These are my hiking boots. I've had a few pairs over the years. The last ones were heavy monstrosities covered with leather, rubber, and metal rivets. They lasted a decade until they finally fell apart in the middle of a backpacking trip. (Another win for duct tape!)
When it was time to upgrade, I wanted something light and nimble that would allow me to move fast and go long. Settled on the the Asolo Falcon GV's.
In April last year I hiked 22 miles in these boots over rugged terrain with a loaded backpack. Then 25 miles the next day. And so on. The boots performed.
A couple months ago, I did a two-mile run in them. The sun was setting and we were on a rugged costal beach in Oregon. It was getting dark. The rental car was two miles away. We agreed that Lana should hunker down on the beach and enjoy the last waning rays while I went for the car. So I strapped on my headlamp and took off. I don't want to run a marathon in these boots, but they did great for a short distance.
Lately I've been selecting them as my everyday footwear. Especially on the wet autumn and winter days. When it is raining outside and I don't want damp feet, I reach for these. Not long ago I wore them down to the school bus stop to pick up my kindergarten daughter. Rain was coming down hard. For me: these boots and a black raincoat. For her: big green umbrella and a unicorn backpack. Win-win.
The whole purpose of this My Shoes project is to highlight the stuff that ties us together. Like footwear. It’s just one small swing at what seems like a lifelong project in pursuit of unity.
Please join by sharing your shoes.
You’ll upload a photo of your shoes and answer some questions, like “Where have these shoes taken you?” and “What do you believe?” and “What do you fear?”
The latest version of this invitation also includes the option to upload a photo of yourself.
Below are my answers.
I’m an American. I’m from the upper midwest but now live in the American south. I’m married to a remarkable woman and thankful to be the dad of three joyful kids.
I believe in a lot. Most importantly for me are those things that require faith and can’t be proven. That miracles exist. Prayer works. That divine grace has the power to transform lives, like mine.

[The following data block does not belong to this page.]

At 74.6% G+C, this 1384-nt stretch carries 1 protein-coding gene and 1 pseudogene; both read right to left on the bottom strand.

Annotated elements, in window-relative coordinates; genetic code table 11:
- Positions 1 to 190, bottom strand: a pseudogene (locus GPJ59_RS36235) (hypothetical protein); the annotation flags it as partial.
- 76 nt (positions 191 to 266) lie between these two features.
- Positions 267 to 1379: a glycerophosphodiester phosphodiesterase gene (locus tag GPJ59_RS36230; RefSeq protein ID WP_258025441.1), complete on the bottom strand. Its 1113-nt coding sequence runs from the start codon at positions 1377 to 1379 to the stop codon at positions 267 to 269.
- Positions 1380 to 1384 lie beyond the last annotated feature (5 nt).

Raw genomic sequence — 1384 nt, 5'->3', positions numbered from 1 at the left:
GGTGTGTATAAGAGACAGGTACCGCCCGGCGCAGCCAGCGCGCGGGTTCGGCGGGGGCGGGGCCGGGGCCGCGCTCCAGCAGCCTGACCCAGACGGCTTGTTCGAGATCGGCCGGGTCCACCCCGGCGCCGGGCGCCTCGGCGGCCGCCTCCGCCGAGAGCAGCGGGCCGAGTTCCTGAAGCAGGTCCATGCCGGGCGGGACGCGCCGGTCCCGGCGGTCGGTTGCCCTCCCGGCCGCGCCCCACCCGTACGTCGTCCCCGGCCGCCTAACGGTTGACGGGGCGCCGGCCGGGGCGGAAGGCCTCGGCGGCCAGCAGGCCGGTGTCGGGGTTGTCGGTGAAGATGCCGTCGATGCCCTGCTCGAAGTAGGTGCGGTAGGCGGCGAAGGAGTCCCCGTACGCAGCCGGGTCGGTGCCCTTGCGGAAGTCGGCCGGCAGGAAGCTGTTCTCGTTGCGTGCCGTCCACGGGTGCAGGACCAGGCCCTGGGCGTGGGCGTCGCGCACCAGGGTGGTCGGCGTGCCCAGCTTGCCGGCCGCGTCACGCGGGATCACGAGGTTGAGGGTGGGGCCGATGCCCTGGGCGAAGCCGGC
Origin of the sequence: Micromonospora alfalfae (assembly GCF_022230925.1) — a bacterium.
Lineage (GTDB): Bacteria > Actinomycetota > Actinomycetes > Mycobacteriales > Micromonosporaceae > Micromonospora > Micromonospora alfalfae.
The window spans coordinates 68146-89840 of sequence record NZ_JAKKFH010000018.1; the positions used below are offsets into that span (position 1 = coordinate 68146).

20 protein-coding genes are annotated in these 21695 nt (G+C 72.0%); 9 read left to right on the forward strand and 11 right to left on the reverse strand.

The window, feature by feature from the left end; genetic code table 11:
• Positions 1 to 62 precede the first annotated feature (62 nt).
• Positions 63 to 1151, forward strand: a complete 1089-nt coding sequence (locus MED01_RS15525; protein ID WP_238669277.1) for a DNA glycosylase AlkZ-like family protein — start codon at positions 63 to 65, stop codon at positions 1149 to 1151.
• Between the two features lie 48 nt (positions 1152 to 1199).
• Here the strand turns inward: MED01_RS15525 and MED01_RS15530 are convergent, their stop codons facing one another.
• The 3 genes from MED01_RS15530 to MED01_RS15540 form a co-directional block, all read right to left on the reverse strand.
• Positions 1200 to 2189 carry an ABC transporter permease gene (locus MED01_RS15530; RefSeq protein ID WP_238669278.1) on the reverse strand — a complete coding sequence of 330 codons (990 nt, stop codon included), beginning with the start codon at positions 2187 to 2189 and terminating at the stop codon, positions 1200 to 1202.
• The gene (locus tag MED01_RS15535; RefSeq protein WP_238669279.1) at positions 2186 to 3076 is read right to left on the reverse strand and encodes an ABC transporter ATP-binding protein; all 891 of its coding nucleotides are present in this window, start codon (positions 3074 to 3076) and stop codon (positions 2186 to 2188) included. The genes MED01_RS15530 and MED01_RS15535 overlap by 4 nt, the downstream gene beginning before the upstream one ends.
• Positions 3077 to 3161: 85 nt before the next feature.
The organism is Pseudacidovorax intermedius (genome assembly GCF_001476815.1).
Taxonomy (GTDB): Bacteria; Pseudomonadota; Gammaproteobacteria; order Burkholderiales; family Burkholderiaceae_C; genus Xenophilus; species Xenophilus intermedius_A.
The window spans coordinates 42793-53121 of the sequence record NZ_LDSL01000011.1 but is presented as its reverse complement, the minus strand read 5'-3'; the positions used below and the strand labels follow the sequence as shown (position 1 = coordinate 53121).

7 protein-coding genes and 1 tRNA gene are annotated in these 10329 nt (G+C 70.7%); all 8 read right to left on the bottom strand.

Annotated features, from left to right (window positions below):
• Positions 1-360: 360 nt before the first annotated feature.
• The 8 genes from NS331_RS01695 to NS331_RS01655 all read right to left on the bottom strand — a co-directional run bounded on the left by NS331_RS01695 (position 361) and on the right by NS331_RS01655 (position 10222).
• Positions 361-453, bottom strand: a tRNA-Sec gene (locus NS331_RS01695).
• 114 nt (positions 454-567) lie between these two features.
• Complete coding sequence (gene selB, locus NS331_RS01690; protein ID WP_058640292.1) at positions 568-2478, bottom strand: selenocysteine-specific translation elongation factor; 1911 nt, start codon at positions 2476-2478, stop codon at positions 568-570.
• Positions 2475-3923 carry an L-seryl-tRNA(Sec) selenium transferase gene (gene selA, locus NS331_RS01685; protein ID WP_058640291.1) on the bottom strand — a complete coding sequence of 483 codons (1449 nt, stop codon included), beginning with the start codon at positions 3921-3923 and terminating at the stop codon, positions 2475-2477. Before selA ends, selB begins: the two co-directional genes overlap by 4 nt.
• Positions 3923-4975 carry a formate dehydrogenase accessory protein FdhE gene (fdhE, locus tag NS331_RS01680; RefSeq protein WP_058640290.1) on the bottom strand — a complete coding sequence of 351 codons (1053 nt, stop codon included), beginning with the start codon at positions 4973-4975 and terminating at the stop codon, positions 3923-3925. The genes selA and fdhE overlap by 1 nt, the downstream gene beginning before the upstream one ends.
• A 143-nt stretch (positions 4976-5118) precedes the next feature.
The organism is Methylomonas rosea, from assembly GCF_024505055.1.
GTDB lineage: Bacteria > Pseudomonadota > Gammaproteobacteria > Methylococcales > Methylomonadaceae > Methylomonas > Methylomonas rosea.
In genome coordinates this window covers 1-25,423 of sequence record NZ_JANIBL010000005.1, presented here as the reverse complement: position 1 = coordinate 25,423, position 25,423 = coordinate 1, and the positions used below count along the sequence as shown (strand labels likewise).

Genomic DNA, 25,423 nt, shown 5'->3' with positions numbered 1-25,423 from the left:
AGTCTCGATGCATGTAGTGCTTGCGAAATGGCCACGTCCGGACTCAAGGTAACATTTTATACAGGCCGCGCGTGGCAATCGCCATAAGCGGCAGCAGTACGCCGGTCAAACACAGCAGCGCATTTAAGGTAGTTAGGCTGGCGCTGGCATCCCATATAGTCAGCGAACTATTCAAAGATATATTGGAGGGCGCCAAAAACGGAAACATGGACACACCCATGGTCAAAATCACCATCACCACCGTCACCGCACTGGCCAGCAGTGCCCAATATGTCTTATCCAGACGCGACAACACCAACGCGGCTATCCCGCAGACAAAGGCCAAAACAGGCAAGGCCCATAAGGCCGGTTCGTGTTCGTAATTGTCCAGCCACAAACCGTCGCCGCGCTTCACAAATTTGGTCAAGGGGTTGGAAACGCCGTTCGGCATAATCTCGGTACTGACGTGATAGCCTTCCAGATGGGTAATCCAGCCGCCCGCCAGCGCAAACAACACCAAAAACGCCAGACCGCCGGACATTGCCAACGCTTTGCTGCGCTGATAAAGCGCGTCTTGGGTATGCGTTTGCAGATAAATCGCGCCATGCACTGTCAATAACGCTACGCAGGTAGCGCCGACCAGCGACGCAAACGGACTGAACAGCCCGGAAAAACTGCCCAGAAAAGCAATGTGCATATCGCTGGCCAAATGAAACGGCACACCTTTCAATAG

I also believe in the promise of America: that this nation offers a unique opportunity to all—native-born and newcomers—to pursue better. American Greatness, by my read, is not dependent on the ethnic composition or superficial alignment of the people, but on the broad embrace of a few shared principles: life, liberty, and pursuit for all.
I believe that everyone is a carrier of precious gifts. Those gifts are meant to be shared. I love seeing one person’s gift bless another. Perhaps that is why I’ve spent over a decade pursuing and publishing stories written by people facing homelessness at Speak Up. Impoverished or not, they still have gifts to give.
I’m not sure what I fear. I don’t want to die yet, but I’m not afraid of it.
I do fear self-deception. I fear that my own internal monologue will be louder than external wisdom. I’m wary of my own blinding pride and the traps it lays. The first line of this this paragraph, before I corrected it, was accidentally written as, “I’m what I fear.” Perhaps that wasn’t a typo after all.
I love my wife. My kids. My larger family. I love this beautiful earth and spending time in the outdoors.
Also: late-night trips to my local Wal-mart. I like those outings. A great deal. A lot. Probably because that’s when I get to see such a cross section of my beloved Americans: messy and tired, people of all shapes and sizes. We are various colors, rhythms, and languages. We are desperately different, but also the same. People—swimming in a sea of possibility and circumstance, needing to love and be loved—just putting one shoe in front of the other as best we can.